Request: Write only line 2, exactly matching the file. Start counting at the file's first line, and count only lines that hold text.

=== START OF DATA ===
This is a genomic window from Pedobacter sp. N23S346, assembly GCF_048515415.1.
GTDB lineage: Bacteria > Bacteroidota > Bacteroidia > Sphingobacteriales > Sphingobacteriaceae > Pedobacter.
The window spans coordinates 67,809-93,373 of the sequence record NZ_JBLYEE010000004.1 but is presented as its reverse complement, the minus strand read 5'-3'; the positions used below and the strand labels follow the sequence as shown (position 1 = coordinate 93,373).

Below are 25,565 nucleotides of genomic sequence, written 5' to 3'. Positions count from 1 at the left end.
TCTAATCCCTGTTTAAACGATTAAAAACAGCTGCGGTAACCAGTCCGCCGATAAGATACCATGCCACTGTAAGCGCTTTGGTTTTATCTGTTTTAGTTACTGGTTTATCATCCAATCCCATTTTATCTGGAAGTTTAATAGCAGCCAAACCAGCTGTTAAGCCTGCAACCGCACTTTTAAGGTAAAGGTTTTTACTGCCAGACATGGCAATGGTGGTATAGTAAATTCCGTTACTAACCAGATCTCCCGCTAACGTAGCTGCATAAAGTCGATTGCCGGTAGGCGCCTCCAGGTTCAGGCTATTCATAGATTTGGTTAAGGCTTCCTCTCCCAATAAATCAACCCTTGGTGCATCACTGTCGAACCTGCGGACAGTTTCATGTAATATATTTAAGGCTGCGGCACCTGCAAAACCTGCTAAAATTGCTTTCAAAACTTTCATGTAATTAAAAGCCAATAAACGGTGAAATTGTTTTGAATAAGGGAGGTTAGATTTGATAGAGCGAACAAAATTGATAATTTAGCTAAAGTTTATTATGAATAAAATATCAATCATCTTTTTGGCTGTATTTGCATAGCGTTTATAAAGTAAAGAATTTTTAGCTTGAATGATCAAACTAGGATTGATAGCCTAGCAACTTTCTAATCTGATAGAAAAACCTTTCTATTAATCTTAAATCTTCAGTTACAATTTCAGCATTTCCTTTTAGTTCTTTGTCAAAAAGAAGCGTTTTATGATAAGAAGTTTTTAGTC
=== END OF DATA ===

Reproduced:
GTDB lineage: Bacteria > Bacteroidota > Bacteroidia > Sphingobacteriales > Sphingobacteriaceae > Pedobacter.